In a fine drizzle at dawn, after two weeks at sea, the Ryndam slowed and the French coast emerged, a sprawl of warehouses and docks at LeHavre. We stood along the rail staring down at French stevedores, dressed in dark pants and jackets, caps jauntily on their heads, staring back.
The gangplank lowered from mid decks. First class passengers first, then steerage. We carried our bags through an army of porters, stumbling as our sea legs adjusted to a stable surface after the roll of the North Atlantic. Beyond the sheds and across the tracks, we followed other passengers and boarded the boat train to Paris.
Sitting in a small 2nd class compartment, Doug and I looked at each other. We had been swallowed up by Europe in a way that no one can be swallowed up in 2015, in the age of the Internet. We were completely out of touch with American culture. There were no transistor radios and Walkmans carrying American tunes, no old syndicated American television programs and advertising campaigns, no outposts of American fast food. We sent out and received letters from home at American Express offices in major cities, but it took weeks for an exchange to make take place. Our only other contact with America was the staid, very European, International Edition of the Herald Tribune.
The train rattled toward Paris. I found myself relaxing, as if I were on familiar psychological territory, on a train full of people who looked even more “beat” than I felt. All of Europe was “Beat” after the war, its horrors only a decade old. Humanity’s dark side was still vivid. Europe was poor. Beggars were everywhere. Europeans were in touch with the most basic forces of survival … food, warmth, love, and curiosity. We discovered a keen pessimism about grand designs.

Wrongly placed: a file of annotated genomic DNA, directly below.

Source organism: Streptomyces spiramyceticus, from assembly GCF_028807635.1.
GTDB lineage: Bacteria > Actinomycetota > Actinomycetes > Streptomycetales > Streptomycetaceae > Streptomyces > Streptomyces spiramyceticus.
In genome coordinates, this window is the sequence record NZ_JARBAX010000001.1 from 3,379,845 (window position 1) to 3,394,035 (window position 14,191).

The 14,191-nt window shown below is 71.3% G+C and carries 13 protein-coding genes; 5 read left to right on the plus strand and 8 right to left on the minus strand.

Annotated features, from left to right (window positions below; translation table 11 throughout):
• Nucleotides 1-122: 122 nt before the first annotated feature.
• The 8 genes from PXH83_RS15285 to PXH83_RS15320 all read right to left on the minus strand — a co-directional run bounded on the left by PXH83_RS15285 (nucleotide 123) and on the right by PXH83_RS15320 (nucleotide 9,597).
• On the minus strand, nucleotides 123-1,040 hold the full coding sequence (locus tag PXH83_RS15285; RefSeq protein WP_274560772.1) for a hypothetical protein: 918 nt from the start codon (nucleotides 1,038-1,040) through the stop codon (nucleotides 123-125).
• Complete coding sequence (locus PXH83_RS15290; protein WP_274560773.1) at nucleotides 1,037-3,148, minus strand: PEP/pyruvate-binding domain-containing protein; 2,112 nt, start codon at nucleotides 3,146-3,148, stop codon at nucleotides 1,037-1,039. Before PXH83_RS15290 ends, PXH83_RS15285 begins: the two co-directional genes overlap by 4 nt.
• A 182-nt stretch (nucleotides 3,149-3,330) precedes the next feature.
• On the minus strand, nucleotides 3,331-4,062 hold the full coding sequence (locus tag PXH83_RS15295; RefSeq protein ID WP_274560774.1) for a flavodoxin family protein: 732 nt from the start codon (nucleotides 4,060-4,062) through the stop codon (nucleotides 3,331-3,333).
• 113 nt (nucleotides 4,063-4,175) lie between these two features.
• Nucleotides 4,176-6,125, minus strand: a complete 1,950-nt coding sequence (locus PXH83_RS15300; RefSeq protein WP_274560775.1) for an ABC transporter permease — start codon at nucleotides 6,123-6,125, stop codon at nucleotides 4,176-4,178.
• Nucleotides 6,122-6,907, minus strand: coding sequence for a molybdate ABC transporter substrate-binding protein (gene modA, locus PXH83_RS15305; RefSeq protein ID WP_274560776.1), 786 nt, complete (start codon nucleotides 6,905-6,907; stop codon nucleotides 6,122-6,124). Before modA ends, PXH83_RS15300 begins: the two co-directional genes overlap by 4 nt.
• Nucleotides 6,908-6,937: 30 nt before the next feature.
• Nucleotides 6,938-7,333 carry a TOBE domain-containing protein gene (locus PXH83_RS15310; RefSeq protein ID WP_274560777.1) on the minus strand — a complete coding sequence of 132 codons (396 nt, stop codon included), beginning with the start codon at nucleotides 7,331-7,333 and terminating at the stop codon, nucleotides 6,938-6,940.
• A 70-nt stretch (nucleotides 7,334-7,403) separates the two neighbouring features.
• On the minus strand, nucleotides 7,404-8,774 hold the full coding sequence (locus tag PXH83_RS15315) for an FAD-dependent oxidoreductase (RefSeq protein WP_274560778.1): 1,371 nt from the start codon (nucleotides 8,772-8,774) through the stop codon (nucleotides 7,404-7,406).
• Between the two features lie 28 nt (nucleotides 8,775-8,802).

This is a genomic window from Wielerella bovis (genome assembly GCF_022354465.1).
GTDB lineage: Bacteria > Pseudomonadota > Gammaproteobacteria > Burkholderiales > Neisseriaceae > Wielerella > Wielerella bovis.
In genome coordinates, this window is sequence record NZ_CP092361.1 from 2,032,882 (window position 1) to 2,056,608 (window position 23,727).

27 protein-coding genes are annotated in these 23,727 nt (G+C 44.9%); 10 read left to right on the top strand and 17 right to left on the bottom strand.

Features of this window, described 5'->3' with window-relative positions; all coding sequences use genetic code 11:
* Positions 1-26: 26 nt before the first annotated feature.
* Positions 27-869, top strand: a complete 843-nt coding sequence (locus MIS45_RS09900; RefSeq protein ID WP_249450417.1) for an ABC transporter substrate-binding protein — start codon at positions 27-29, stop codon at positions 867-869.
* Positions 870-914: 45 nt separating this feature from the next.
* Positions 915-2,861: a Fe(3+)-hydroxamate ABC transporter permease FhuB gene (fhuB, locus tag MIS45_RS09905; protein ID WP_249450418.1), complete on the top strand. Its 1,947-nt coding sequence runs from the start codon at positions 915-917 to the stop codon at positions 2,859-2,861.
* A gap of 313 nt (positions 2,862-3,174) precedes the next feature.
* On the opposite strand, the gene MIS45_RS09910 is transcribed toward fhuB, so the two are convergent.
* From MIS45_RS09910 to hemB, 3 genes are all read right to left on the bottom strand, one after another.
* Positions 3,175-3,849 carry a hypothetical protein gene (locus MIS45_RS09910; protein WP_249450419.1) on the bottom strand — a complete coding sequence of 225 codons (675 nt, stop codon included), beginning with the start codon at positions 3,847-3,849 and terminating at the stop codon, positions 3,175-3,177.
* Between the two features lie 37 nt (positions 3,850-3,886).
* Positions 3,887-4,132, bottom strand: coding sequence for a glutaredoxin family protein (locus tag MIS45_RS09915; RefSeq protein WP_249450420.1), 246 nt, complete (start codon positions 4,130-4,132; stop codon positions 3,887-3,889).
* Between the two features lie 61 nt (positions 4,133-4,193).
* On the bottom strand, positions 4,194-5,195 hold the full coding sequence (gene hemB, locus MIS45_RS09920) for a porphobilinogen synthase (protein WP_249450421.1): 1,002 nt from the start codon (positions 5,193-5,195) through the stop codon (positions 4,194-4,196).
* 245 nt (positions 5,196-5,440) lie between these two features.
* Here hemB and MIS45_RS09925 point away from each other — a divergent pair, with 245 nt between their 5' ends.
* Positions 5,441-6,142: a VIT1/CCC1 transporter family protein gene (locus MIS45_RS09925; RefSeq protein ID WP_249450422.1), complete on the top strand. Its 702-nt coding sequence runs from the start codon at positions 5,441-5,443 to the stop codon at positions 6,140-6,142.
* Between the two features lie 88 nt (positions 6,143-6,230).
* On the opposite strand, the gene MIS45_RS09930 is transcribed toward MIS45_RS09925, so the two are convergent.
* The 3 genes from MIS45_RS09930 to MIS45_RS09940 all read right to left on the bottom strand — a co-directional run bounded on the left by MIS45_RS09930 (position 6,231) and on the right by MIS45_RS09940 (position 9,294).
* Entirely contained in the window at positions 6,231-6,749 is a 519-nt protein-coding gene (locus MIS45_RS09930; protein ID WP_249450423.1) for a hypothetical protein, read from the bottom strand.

Doug’s sister worked for the American military near Frankfurt, and we bought a Morris Minor car at a very cheap price in the middle of winter, from an American GI on his way home. We kept the US Army license plates that allowed us to buy gasoline at army bases then spread all over Europe at a fraction of the going European price.
We followed a used, Guide Blue, reprinted just after the war. It faithfully recorded every church and village that had existed at the turn of the Twentieth Century. Then it noted, in precise detail, the church or village’s demise. “Destroyed April 17, 1917” or 1918 or 1942 or 1945. The destruction was stunning. In two wars Europe had been beaten to a pulp. In Cologne, Germany, the great city on the Rhine River, its cathedral rose above rubble, its main street like an American Western town with false fronts hiding Quonset huts. Noon break at factories in Germany brought out women and girls eating thick slices of dark bread spread with thick layers of lard. There were no men.
Americans soldiers were treated like royalty. They had power. Their soldier’s pay and cheap goods at the PX’s gave them an edge to get girls and special perks. What a contrast to the reality thirty years later when I did a television show for ABC News on The All Volunteer Army: A Shocking State of Readiness. By then GI’s were poor compared to most Germans, and tolerated contemptuously rather than lionized. Young American soldiers lined up in front of whorehouses outside of military bases on payday, instead of selecting their dates from the eager German girls I’d seen in 1955 when chocolate bars and nylon stockings were still currency.
We headed out of Germany into the Austrian Alps for skiing. In the villages near the ski slopes local residents posted signs offering room and board at extremely cheap prices. We stayed with Austrian families who assured us that they were not German. We did not point out that Hitler was Austrian. The skiing was spectacular, long runs on beautiful mountains, deep powder, empty hills. At night we went to village bars where the local men arrived at 9:00 pm sharp, drink huge steins of beer, voices rising, maybe a song or two, and at 10:00 pm drifted away.